Although it didn’t make it to something more than a test, the mobile ICBM concept saw C-5 carry and drop a Minuteman missile.
In 1974, the U.S. thought that the best way to preserve its ICBMs (Inter Continental Ballistic Missiles) from Soviet nuclear strikes was to load them in C-5 Galaxy airlifters and keep them on the move.
A three-stage Minuteman, 56 feet in length and 86,000 pounds in weight, was attached to some parachutes that could drag it out of the cargo hold and then point it upward, then it was loaded into a Galaxy and air launched over the Pacific from the aircraft: a timer ignited the rocket motor and the missile flew for about 25 seconds before it cascaded into the Pacific Ocean.
This video shows the ICBM loaded into the C-5 Galaxy and air launched during the unique test. Cool.
Image credit: U.S. Air Force
Crazy! Didn’t know that. Thanks for sharing.
Skybolt would have been the first purpose-built ALBM (air launched ballistic missile), had it made it into service.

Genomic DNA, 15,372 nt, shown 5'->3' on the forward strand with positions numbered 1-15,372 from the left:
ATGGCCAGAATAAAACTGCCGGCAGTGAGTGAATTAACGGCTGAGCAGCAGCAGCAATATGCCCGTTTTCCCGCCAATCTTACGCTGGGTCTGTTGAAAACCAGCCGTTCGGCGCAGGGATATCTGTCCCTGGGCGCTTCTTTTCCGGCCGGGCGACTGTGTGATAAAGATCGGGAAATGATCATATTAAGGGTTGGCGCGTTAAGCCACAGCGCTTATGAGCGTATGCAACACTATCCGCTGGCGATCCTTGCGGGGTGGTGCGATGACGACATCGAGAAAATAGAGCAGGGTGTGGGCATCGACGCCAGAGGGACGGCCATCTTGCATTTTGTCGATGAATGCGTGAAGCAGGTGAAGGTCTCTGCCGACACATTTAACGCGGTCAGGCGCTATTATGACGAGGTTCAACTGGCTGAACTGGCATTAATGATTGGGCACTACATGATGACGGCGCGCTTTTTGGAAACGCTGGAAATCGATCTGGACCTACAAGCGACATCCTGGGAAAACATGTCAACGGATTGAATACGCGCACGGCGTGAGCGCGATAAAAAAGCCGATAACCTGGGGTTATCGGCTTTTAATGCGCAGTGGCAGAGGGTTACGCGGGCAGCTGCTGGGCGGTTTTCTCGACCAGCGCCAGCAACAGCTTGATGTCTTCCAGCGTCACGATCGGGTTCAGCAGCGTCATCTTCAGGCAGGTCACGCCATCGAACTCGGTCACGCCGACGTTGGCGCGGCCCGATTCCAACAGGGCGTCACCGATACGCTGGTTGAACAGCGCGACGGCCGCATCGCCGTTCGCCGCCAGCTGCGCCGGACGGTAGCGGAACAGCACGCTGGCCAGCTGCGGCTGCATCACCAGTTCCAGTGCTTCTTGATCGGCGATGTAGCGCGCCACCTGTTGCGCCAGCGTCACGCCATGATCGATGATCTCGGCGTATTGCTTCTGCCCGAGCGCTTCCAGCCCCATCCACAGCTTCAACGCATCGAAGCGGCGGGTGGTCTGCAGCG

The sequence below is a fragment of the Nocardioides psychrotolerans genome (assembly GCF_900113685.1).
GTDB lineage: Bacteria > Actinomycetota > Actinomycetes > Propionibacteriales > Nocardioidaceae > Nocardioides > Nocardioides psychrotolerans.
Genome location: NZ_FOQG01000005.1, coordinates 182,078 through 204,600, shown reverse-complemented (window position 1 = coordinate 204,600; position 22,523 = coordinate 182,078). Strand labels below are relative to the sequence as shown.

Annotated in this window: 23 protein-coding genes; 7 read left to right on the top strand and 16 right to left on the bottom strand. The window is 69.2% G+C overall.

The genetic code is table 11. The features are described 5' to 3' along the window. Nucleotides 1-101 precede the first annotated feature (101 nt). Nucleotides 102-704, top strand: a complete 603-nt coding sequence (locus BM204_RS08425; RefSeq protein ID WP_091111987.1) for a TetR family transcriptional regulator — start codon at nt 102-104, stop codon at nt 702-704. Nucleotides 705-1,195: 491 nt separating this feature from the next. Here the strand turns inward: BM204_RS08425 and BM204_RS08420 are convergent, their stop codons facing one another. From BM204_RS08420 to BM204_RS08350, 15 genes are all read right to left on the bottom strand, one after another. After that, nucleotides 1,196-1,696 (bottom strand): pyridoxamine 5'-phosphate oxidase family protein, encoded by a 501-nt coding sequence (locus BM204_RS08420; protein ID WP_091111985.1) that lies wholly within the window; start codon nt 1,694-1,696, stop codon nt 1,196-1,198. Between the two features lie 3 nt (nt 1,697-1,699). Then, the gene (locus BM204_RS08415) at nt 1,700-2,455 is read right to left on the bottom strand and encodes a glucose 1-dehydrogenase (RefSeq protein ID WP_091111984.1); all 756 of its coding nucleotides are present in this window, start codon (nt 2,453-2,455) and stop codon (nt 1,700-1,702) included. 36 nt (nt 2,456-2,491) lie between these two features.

This was truly an awesome idea back in the 1970s. It was just a shame it was nothing more than a feasibility test. There weren’t any operational plans for it. For whatever reason, the decision makers hated putting ICBMs on anything mobile – save for a submarine.
This was a 1970’s feasibility test for this, it was never put in service so I don’t know why you would say that.
Yes he is watching, with a picture of the brand new SA-26 ABM hanging in one of his office walls! :)
Considering there is no current weapon system under the designation of “SA-26”, you must be implying he likes to hang up imaginary systems on his wall.
hm did you mean the brand new RS-26 Rubezh / Avangard – Road Mobile ICBM ? it will be combat ready late 2015, early 2016 in irkutsk, sibiria
or the s-500 ABM and its s-600 follow up ABM system?